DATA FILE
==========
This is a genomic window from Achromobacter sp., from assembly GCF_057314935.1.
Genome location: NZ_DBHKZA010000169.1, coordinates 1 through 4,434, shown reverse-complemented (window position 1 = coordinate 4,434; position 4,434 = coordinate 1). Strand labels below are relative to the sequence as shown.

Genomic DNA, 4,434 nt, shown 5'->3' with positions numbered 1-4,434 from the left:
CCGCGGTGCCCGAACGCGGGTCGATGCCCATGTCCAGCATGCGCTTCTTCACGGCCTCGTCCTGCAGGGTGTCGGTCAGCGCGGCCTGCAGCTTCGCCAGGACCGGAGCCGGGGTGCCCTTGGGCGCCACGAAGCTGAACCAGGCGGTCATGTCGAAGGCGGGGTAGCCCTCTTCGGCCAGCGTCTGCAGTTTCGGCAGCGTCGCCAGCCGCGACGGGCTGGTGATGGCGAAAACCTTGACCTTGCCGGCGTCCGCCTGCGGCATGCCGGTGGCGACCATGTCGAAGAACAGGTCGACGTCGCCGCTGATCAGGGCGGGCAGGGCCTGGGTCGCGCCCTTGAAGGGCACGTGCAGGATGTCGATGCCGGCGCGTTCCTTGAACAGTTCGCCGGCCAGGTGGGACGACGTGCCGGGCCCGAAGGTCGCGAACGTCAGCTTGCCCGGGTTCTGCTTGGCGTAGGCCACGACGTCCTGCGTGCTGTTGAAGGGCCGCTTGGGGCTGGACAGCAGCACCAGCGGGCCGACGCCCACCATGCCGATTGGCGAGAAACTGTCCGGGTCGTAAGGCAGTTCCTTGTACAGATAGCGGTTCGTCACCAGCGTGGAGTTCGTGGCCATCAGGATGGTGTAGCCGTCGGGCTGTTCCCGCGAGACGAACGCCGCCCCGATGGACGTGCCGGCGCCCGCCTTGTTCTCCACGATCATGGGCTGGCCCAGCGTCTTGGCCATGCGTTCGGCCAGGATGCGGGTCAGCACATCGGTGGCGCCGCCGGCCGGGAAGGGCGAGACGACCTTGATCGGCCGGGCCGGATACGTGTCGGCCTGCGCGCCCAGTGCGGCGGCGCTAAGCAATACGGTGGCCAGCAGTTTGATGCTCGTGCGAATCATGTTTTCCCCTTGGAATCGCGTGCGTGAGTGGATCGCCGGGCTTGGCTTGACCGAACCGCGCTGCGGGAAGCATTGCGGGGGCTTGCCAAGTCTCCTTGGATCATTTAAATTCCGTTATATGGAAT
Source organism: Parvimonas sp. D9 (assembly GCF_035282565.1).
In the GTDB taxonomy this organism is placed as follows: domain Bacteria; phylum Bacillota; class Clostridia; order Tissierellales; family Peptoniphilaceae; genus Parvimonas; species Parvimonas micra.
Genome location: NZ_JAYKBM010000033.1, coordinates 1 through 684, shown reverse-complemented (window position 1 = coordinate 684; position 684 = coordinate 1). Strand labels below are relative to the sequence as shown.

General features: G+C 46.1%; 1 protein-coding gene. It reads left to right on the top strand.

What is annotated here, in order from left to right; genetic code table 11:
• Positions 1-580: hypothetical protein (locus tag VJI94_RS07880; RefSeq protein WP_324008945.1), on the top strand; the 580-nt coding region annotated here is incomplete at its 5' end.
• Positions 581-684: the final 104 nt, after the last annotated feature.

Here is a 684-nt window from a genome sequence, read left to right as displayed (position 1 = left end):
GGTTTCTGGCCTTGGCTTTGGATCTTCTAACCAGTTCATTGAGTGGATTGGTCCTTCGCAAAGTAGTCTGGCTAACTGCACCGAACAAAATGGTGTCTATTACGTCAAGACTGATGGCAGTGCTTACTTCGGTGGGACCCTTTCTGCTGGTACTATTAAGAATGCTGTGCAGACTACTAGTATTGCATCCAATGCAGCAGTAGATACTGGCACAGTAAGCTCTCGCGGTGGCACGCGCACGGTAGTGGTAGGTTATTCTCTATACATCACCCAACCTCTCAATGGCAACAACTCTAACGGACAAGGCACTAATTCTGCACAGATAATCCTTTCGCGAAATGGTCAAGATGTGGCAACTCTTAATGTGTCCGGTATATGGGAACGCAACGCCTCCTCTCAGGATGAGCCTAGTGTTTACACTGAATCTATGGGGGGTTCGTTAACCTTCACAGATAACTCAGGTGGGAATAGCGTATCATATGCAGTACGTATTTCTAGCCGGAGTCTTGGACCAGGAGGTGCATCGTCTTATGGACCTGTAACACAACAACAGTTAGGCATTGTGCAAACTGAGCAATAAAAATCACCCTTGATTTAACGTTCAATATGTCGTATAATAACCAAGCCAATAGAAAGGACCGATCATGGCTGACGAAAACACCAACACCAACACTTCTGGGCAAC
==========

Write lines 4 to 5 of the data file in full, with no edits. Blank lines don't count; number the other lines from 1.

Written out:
CCGCGGTGCCCGAACGCGGGTCGATGCCCATGTCCAGCATGCGCTTCTTCACGGCCTCGTCCTGCAGGGTGTCGGTCAGCGCGGCCTGCAGCTTCGCCAGGACCGGAGCCGGGGTGCCCTTGGGCGCCACGAAGCTGAACCAGGCGGTCATGTCGAAGGCGGGGTAGCCCTCTTCGGCCAGCGTCTGCAGTTTCGGCAGCGTCGCCAGCCGCGACGGGCTGGTGATGGCGAAAACCTTGACCTTGCCGGCGTCCGCCTGCGGCATGCCGGTGGCGACCATGTCGAAGAACAGGTCGACGTCGCCGCTGATCAGGGCGGGCAGGGCCTGGGTCGCGCCCTTGAAGGGCACGTGCAGGATGTCGATGCCGGCGCGTTCCTTGAACAGTTCGCCGGCCAGGTGGGACGACGTGCCGGGCCCGAAGGTCGCGAACGTCAGCTTGCCCGGGTTCTGCTTGGCGTAGGCCACGACGTCCTGCGTGCTGTTGAAGGGCCGCTTGGGGCTGGACAGCAGCACCAGCGGGCCGACGCCCACCATGCCGATTGGCGAGAAACTGTCCGGGTCGTAAGGCAGTTCCTTGTACAGATAGCGGTTCGTCACCAGCGTGGAGTTCGTGGCCATCAGGATGGTGTAGCCGTCGGGCTGTTCCCGCGAGACGAACGCCGCCCCGATGGACGTGCCGGCGCCCGCCTTGTTCTCCACGATCATGGGCTGGCCCAGCGTCTTGGCCATGCGTTCGGCCAGGATGCGGGTCAGCACATCGGTGGCGCCGCCGGCCGGGAAGGGCGAGACGACCTTGATCGGCCGGGCCGGATACGTGTCGGCCTGCGCGCCCAGTGCGGCGGCGCTAAGCAATACGGTGGCCAGCAGTTTGATGCTCGTGCGAATCATGTTTTCCCCTTGGAATCGCGTGCGTGAGTGGATCGCCGGGCTTGGCTTGACCGAACCGCGCTGCGGGAAGCATTGCGGGGGCTTGCCAAGTCTCCTTGGATCATTTAAATTCCGTTATATGGAAT
Source organism: Parvimonas sp. D9 (assembly GCF_035282565.1).